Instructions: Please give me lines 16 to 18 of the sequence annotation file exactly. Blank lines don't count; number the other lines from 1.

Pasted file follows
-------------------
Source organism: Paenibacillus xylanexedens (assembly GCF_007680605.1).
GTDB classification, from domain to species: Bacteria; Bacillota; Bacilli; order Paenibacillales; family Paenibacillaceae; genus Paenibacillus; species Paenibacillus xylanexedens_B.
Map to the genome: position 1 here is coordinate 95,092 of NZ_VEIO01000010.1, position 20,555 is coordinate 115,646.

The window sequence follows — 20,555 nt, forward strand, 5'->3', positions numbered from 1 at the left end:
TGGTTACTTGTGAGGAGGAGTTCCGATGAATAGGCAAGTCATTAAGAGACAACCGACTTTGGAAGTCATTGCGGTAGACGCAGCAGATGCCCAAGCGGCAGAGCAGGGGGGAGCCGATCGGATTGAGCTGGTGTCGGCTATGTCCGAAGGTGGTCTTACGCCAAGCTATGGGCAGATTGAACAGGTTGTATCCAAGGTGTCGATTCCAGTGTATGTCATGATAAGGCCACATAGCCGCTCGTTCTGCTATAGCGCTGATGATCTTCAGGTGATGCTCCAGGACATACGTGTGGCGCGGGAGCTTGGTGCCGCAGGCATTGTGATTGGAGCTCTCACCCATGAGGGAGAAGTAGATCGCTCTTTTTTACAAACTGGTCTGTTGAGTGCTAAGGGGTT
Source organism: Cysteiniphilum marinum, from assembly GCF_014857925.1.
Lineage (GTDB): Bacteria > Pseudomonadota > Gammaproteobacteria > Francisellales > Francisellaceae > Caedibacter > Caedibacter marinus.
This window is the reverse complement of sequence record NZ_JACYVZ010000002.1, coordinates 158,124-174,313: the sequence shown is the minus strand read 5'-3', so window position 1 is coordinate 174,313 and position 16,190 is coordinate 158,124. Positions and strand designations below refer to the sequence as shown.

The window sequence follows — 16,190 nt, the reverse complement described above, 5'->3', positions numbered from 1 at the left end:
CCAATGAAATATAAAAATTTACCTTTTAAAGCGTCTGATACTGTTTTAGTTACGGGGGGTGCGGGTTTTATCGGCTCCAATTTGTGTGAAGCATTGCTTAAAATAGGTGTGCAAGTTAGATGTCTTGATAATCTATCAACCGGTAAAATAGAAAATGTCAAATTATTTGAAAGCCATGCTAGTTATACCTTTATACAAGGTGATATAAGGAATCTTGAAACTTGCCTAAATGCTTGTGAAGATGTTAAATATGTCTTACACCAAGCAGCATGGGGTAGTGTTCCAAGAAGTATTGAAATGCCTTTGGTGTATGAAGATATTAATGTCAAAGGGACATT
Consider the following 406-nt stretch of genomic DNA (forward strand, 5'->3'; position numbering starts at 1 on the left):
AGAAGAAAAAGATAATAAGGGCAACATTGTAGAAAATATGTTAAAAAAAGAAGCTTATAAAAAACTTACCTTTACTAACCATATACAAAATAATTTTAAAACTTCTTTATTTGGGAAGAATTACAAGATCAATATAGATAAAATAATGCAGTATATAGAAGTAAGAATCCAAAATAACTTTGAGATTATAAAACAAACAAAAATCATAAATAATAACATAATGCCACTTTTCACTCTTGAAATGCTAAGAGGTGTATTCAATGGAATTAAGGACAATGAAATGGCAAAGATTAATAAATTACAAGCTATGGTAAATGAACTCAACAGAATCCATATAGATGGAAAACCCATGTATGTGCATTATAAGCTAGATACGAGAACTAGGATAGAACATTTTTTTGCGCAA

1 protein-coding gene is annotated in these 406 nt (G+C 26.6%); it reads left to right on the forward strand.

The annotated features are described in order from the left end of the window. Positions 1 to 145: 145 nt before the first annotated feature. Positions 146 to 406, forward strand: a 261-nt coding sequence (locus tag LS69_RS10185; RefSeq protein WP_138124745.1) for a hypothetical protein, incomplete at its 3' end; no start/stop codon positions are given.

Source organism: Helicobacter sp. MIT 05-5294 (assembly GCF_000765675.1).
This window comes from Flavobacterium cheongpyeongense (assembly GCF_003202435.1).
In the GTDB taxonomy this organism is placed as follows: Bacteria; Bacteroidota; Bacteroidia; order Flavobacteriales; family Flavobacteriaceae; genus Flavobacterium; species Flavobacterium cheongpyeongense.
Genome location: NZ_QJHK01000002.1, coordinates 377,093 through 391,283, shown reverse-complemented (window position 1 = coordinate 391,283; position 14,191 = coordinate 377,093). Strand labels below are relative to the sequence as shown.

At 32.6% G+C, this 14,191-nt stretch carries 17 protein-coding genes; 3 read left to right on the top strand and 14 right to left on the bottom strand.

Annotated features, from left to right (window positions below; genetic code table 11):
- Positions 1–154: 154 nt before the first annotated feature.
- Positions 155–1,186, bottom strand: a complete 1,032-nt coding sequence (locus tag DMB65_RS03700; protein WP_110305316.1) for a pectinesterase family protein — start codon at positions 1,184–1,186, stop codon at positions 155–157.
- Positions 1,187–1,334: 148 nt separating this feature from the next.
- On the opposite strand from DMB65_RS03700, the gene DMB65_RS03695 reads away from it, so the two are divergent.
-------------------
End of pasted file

This window comes from Flavobacterium cheongpyeongense (assembly GCF_003202435.1).
In the GTDB taxonomy this organism is placed as follows: Bacteria; Bacteroidota; Bacteroidia; order Flavobacteriales; family Flavobacteriaceae; genus Flavobacterium; species Flavobacterium cheongpyeongense.
Genome location: NZ_QJHK01000002.1, coordinates 377,093 through 391,283, shown reverse-complemented (window position 1 = coordinate 391,283; position 14,191 = coordinate 377,093). Strand labels below are relative to the sequence as shown.